Falsies, Contouring & Beauty

Having become obsessed with YouTube for natural hair videos, I’ve obviously come across a lot of makeup videos. Everyone is a beauty vlogger. 

I am incredibly low maintenance. I can count on one hand how many times I’ve worn a full face of makeup in my life. I do wear eyeliner regularly (not daily) and eyeshadow when I’m feeling excited. But I’ve never put foundation on myself. I don’t think I know how. Thankfully my husband doesn’t like a lot of makeup, so it works out for both of us.

Every now and then though, I come across a beauty vlogger who I think looks “naturally” gorgeous. I watch her video and am always shocked at what she does to her face. I feel like I’m apart of an estranged group of girls who don’t color their eyebrows or wear falsies (false eyelashes).

A few weeks ago, I was considering starting a YouTube channel. But my first concern wasn’t what I should say, it was that I needed to start wearing makeup. So I spent a week looking at makeup tutorials. I couldn’t believe the long list of items that people were piling on to their face. And contouring?! It’s amazing to see how someone can change the shape of their face but also very very creepy! Not to mention how insanely expensive  these products are!

Growing up, I was not allowed to wear make up. I wasn’t even allowed to shave my very hairy legs or remove my very apparent upper lip hair. 

I have come to understand that most girls don’t ask their mothers before they start beautifying themselves. I’m not sure if I was denied before I asked (very plausible) or if I asked for her help because I’m a visual learner and reading instructions overwhelms me. Either way, the answer was no. 

Because of that, the most awkward years of my life were spent looking really really bad. 

I’m thankful for the extra hours of sleep I got in high school though. I remember at sleepovers hearing my friends alarms go off way too early so that they would have enough time to put their “face” on. Some of them looked gorgeous after and others looked exactly the same. It changed nothing for me. I had come to accept my face as it was.

I do like special occasions to be very exceptional. I’ve always made a big deal of birthdays and holidays. I want them to feel different than all other days. The first time I covered my face in makeup must’ve been my high school graduation. Unfortunately, the makeup artist made me look like a clown and I have hid all the pictures from that day. I decided that maybe makeup just wasn’t for me.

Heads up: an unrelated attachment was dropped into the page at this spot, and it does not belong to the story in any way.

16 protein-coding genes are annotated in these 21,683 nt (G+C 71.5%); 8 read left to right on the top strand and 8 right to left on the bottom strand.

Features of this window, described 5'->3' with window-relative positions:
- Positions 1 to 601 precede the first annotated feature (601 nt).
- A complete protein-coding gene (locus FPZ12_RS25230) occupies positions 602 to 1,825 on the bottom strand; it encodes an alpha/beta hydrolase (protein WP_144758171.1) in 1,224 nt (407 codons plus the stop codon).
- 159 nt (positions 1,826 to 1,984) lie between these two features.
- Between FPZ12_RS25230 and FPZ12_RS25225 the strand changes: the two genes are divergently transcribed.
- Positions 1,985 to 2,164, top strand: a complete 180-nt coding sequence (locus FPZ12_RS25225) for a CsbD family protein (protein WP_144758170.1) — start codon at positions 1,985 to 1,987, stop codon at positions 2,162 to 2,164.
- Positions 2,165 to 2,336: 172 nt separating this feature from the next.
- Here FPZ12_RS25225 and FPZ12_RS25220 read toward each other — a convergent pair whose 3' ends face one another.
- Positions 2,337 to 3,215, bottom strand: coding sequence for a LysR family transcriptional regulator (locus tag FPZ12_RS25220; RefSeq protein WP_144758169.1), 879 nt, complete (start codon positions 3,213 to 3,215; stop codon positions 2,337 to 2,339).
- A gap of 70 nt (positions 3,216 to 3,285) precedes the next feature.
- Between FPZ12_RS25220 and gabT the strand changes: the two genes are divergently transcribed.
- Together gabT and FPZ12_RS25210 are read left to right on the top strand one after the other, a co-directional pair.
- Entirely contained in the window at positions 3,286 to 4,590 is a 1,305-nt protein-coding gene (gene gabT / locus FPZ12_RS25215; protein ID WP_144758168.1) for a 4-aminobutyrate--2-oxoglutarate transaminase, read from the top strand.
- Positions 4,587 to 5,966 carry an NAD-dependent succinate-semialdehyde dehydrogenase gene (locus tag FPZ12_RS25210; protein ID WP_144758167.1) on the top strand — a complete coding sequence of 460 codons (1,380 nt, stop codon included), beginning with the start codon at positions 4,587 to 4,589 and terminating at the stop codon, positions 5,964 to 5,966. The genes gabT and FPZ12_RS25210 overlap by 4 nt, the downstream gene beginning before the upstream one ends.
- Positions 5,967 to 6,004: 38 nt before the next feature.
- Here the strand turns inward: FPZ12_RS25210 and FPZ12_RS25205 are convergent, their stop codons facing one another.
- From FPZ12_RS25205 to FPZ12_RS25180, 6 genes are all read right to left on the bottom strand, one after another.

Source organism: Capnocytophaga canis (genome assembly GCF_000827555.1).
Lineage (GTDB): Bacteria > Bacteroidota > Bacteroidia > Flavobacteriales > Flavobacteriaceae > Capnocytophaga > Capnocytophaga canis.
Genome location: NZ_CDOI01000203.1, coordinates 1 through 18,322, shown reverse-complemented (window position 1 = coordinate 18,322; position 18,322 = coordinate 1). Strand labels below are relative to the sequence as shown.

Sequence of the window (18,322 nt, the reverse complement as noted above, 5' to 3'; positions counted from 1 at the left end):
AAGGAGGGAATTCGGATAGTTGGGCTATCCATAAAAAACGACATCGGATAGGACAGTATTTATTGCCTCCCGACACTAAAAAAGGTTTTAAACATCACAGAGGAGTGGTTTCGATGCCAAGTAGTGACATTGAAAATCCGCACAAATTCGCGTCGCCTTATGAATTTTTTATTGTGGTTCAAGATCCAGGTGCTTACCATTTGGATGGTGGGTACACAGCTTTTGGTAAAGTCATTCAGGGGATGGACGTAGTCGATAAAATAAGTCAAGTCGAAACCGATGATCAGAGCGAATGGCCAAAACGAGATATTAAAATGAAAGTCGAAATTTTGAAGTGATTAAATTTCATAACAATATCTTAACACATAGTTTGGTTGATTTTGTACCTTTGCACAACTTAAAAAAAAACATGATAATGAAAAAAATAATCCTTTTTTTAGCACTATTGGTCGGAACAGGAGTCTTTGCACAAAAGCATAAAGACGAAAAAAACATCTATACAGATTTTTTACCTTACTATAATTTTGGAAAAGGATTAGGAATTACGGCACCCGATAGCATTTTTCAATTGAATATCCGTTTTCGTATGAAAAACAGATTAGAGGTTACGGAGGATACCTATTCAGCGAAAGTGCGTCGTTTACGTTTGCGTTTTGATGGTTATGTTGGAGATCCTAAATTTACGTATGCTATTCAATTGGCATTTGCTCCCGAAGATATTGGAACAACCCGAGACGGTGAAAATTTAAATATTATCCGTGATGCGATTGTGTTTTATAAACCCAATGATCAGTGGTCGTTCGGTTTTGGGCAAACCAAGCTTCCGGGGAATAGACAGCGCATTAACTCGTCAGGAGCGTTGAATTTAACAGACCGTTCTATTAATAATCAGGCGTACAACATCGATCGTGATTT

But everything changed on the day of my older brother’s wedding. I didn’t feel special. I was just me — same face and same hair as though I was just going to school in a weird dress. To make matters worse, my little brother’s girlfriend showed up looking stunning. She was testing makeup for her graduation and made a very logical decision to have one on the day of the wedding. I cried. I’m pretty sure she apologized to me again 7 years after the fact. 

When my uncle got married the next year, I was determined to feel special. The second time I wore makeup all over my face was when MAC told me what to buy so that my best friend could put it on me the morning of the wedding. We reached the point in our relationship where I trusted her enough to make sure I didn’t look like Bozo the clown. 

It was then when I learned to appreciate makeup. It was the equivalent of putting on a sparkly dress or stiletto heels. It’s not about being beautiful to everyone, it’s just about you commemorating the day. It’s about letting yourself know that today is unlike every other day. 

My wedding was definitely a day I wanted to highlight. And finding a makeup artist was a big deal for me.  It was really important to feel different without looking like a cake myself. I was thankful to find Janet Persaud who did an amazing job! Both my husband and I were happy that I looked like myself, just a bit more sparkly!

I loved being in my wedding dress and my gold stilettos. I loved fluttering my fake eyelashes. 

But I wouldn’t want to wear my wedding dress everyday — it would lose its magic.

I’m so thankful that I learned to love myself without makeup. I get to sleep-in, my husband was never surprised by my real face and I use my money to travel. I also don’t feel compelled to hide when my eyebrows or upper lip hair is growing out. This is who I am.

I feel like we live in a world where putting on a fake face and hiding the real you is a daily occurence. And though it’s just makeup, I wonder if we’re doing this figuratively as well — trying to become something that we aren’t. I wish everyone would find their confidence in actually being special not just looking special.

“If the whole world was blind, how many people would you impress?” – Boonaa Mohammed

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